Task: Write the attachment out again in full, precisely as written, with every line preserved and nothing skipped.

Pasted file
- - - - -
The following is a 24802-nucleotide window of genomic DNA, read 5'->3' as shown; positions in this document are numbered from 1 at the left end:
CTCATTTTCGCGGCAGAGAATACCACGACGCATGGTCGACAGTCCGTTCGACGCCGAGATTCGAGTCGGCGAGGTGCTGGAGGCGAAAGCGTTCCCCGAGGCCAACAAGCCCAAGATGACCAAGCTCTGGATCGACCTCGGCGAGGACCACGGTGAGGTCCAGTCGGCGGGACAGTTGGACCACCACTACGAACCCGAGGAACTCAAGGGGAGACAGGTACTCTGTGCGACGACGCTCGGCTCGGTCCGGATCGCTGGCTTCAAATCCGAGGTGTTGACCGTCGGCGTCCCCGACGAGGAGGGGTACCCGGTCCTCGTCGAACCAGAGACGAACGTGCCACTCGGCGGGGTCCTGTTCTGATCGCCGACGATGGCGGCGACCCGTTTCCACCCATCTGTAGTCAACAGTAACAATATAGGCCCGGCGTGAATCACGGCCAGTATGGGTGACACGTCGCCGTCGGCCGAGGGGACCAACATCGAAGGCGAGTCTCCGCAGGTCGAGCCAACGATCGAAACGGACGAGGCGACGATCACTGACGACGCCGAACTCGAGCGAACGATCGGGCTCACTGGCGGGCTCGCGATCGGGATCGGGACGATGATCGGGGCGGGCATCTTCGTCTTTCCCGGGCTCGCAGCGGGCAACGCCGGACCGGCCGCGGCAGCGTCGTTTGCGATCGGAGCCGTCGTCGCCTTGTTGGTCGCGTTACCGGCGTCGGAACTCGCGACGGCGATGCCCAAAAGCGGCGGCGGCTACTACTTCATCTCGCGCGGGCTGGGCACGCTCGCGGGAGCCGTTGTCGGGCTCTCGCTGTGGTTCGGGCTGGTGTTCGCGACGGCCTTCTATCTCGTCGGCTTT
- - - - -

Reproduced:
The following is a 24802-nucleotide window of genomic DNA, read 5'->3' as shown; positions in this document are numbered from 1 at the left end:
CTCATTTTCGCGGCAGAGAATACCACGACGCATGGTCGACAGTCCGTTCGACGCCGAGATTCGAGTCGGCGAGGTGCTGGAGGCGAAAGCGTTCCCCGAGGCCAACAAGCCCAAGATGACCAAGCTCTGGATCGACCTCGGCGAGGACCACGGTGAGGTCCAGTCGGCGGGACAGTTGGACCACCACTACGAACCCGAGGAACTCAAGGGGAGACAGGTACTCTGTGCGACGACGCTCGGCTCGGTCCGGATCGCTGGCTTCAAATCCGAGGTGTTGACCGTCGGCGTCCCCGACGAGGAGGGGTACCCGGTCCTCGTCGAACCAGAGACGAACGTGCCACTCGGCGGGGTCCTGTTCTGATCGCCGACGATGGCGGCGACCCGTTTCCACCCATCTGTAGTCAACAGTAACAATATAGGCCCGGCGTGAATCACGGCCAGTATGGGTGACACGTCGCCGTCGGCCGAGGGGACCAACATCGAAGGCGAGTCTCCGCAGGTCGAGCCAACGATCGAAACGGACGAGGCGACGATCACTGACGACGCCGAACTCGAGCGAACGATCGGGCTCACTGGCGGGCTCGCGATCGGGATCGGGACGATGATCGGGGCGGGCATCTTCGTCTTTCCCGGGCTCGCAGCGGGCAACGCCGGACCGGCCGCGGCAGCGTCGTTTGCGATCGGAGCCGTCGTCGCCTTGTTGGTCGCGTTACCGGCGTCGGAACTCGCGACGGCGATGCCCAAAAGCGGCGGCGGCTACTACTTCATCTCGCGCGGGCTGGGCACGCTCGCGGGAGCCGTTGTCGGGCTCTCGCTGTGGTTCGGGCTGGTGTTCGCGACGGCCTTCTATCTCGTCGGCTTT